Thomas Keller isn't the only big-name chef embracing pop-ups. Rene Redzepi, Marcus Samuelsson, Heston Blumenthal, and Gordon Ramsay have all brought high-end dining to the pop-up scene in recent years. Why do they do it? And why are they a true treat for diners? ... read more»

Bahamas: Exumas, Beach (Photo: Shutterstock/Knumina)

If all you need is a clean crash pad with few frills and a location steps from soft sand, you'll be hard-pressed to find better options for these prices in the Caribbean and Central America. ... read more»

Delta aircraft on the ground and taking off (Photo: Delta)

Delta's so-called Basic Economy fares have been available in limited markets since 2012. They were "updated" in October 2014, and most recently in March 2015.

What they are are heavily discounted, highly restricted coach fares offered by Delta to compete with ultra-low-cost carriers. They're generally only available in markets served by Spirit and the like. But as the flight networks of those ultra-cheap carriers have expanded, Delta has made its Basic fares available in more and more markets, with even more to come. From Delta's Atlanta hub, for instance, Basic fares now can be booked to more than 75 destinations.

Here's how Delta describes the Basic product:

If you're looking for a low fare, your travel plans aren't likely to change, and you don't mind where you sit, Basic Economy just may be your ticket. With Basic Economy, you'll find low fares while still enjoying access to our premier onboard experience, including Wi-Fi, free personal video entertainment with Delta Studio, complimentary snacks and award-winning service. This fare option includes no ticket changes, Main Cabin seat assignments at check-in, pending availability and limited Medallion benefits.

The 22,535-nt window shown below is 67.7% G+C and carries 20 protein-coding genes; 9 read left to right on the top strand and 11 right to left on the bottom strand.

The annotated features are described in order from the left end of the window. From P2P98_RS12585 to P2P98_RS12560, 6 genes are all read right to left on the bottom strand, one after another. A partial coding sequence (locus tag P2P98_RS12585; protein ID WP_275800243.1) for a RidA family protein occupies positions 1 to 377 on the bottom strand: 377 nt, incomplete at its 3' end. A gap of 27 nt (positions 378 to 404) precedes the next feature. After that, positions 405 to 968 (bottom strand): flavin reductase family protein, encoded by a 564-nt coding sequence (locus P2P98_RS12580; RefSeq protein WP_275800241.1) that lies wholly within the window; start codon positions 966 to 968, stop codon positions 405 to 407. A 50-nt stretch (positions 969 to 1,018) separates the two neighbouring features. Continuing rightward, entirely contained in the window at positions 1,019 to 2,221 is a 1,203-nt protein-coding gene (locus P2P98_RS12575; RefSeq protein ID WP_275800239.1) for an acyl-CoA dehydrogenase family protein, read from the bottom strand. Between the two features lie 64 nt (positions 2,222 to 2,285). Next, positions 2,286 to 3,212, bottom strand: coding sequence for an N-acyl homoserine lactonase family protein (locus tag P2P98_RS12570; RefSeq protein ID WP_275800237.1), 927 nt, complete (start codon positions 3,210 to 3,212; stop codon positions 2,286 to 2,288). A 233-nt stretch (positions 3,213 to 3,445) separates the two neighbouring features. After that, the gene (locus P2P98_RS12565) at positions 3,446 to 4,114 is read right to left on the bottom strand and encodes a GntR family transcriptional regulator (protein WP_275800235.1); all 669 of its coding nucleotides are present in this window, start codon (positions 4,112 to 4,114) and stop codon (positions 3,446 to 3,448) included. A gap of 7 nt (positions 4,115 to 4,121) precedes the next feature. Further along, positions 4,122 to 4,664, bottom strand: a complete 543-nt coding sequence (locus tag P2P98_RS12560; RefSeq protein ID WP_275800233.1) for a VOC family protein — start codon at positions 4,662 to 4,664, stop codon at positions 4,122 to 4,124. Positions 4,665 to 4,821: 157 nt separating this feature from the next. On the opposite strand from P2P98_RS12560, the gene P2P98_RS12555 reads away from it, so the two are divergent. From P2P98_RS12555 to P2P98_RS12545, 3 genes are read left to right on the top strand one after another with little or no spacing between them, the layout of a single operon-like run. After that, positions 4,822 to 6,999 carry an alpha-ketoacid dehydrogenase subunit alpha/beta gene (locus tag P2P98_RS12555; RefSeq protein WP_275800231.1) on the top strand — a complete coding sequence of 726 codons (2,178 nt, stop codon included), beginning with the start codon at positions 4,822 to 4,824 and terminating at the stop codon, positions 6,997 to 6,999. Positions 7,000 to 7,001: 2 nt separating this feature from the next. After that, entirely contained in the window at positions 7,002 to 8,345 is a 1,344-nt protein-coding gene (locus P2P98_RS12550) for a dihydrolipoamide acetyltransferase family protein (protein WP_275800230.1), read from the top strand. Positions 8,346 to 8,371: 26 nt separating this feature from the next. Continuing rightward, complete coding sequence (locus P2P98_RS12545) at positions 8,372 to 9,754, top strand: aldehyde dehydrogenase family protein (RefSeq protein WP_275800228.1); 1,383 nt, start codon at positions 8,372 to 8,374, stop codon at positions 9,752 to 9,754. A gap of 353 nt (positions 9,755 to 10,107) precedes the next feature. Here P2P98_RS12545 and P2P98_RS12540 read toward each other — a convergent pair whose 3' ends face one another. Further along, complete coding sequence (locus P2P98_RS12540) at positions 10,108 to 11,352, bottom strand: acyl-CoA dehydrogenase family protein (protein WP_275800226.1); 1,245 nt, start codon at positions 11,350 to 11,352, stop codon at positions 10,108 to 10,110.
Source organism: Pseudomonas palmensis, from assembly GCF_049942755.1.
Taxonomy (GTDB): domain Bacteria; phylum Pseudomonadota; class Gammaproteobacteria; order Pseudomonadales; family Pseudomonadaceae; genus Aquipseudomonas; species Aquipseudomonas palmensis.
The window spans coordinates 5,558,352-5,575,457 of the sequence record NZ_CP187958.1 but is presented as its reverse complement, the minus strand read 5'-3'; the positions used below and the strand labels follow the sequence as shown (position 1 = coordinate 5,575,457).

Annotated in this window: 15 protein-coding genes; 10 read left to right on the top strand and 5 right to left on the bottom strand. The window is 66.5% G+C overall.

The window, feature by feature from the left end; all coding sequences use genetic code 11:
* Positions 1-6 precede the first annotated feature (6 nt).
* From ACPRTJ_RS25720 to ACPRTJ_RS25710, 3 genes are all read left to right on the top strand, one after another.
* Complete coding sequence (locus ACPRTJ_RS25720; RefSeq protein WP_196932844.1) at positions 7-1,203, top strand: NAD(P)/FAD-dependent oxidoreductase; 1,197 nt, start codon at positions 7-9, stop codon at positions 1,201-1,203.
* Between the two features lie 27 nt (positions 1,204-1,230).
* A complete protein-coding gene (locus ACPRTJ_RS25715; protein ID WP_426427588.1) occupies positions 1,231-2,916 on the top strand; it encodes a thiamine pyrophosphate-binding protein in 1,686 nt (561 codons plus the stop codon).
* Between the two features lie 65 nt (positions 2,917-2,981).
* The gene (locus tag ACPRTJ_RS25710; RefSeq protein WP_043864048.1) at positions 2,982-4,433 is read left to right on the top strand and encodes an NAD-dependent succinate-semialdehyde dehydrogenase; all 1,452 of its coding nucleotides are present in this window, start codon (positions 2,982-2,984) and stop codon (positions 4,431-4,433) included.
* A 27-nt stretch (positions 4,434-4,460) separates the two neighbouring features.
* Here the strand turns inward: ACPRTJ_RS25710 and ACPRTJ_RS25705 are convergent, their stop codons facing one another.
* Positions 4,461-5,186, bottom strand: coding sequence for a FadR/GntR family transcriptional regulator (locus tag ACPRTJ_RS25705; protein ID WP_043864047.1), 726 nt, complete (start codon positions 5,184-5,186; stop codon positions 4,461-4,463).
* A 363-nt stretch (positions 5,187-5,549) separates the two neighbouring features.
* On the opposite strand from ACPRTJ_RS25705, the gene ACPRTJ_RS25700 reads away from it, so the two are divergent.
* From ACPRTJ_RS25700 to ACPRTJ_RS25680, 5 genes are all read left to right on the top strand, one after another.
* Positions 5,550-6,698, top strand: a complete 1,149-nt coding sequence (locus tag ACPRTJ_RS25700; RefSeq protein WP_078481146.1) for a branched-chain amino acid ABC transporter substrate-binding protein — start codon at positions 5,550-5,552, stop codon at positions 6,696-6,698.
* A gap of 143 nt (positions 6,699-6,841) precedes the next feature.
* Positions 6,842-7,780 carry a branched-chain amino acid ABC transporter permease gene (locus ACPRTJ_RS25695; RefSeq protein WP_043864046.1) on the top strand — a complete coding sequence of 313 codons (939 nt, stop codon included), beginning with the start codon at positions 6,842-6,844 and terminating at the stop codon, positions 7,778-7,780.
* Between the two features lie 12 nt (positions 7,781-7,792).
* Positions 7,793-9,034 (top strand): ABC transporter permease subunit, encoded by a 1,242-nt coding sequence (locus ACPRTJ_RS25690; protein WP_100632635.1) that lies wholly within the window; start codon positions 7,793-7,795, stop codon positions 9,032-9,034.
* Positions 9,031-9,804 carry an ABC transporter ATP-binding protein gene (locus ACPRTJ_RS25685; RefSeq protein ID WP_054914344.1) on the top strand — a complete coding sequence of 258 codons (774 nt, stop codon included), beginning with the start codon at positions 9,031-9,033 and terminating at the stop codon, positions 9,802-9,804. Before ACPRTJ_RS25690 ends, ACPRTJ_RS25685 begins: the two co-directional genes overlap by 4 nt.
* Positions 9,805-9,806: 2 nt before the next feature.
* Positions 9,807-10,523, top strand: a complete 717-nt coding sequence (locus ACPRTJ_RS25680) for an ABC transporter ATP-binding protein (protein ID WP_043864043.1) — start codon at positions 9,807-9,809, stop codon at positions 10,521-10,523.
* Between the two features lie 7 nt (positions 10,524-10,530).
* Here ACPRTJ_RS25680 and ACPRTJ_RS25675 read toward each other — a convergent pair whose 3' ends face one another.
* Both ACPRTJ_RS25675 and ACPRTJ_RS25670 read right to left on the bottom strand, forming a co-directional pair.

So, some sacrifice in flexibility in exchange for a cheaper ticket. That seems like an acceptable tradeoff, and probably a good deal.

The picture darkens considerably, however, when customers attempt to book a Basic fare on Delta's website. ... read more»

Before leaving on a recent trip to Japan, friends and family kept asking me the same question: "Will you bring me back a Green Tea Kit Kat?" They could have asked for anything—beautiful paper, handmade ceramics, cutting-edge electronics—but all they wanted was candy. Easy enough, I thought. Break me off a piece of that.

Head to any convenience store in Japan and you'll understand just how devoted Japanese culture is to the sugar arts. Aisles of candy overflow with sweet treats in every flavor. Chocolate is popular, but so are red bean, coconut, sweet potato, wasabi, and of course, green tea flavors. And Kit Kat is leading the way on the crazy-flavor front, with varieties like rum raisin, Shinshu apple, red pepper, and strawberry cheesecake.

Related: 10 Tasty Candies You Can't Eat in America

As I delved deeper into the world of Japanese Kit Kats, a strange rumor kept surfacing. Locals kept telling me that there are actually two formulations of Green Tea Kit Kats—the standard flavor that you'll find all over Japan, and a less bitter version that they sell only at Japan's airports, a difference meant to appeal to foreign taste buds. ... read more»

Finally, a small sliver of good news for air travelers: Summer airfares are falling.

According to a report from the Airlines Reporting Corp, domestic airfares are $2.01 cheaper compared to last summer; that's a less than 1 percent drop. The average price for a plane ticket in the U.S. this summer is $454.

... read more»
Credit Card: Fan of Cards (Photo: iStockphoto/Stefan Klein)

Uber wants to dominate the ride-share space, and it's offering both short- and long-term incentives to secure that dominance.

The company already has points-earning relationships in place with American Expresss and Starwood. Now Uber has two promotions in effect with Capital One as well, featuring a discount and free rides. ... read more»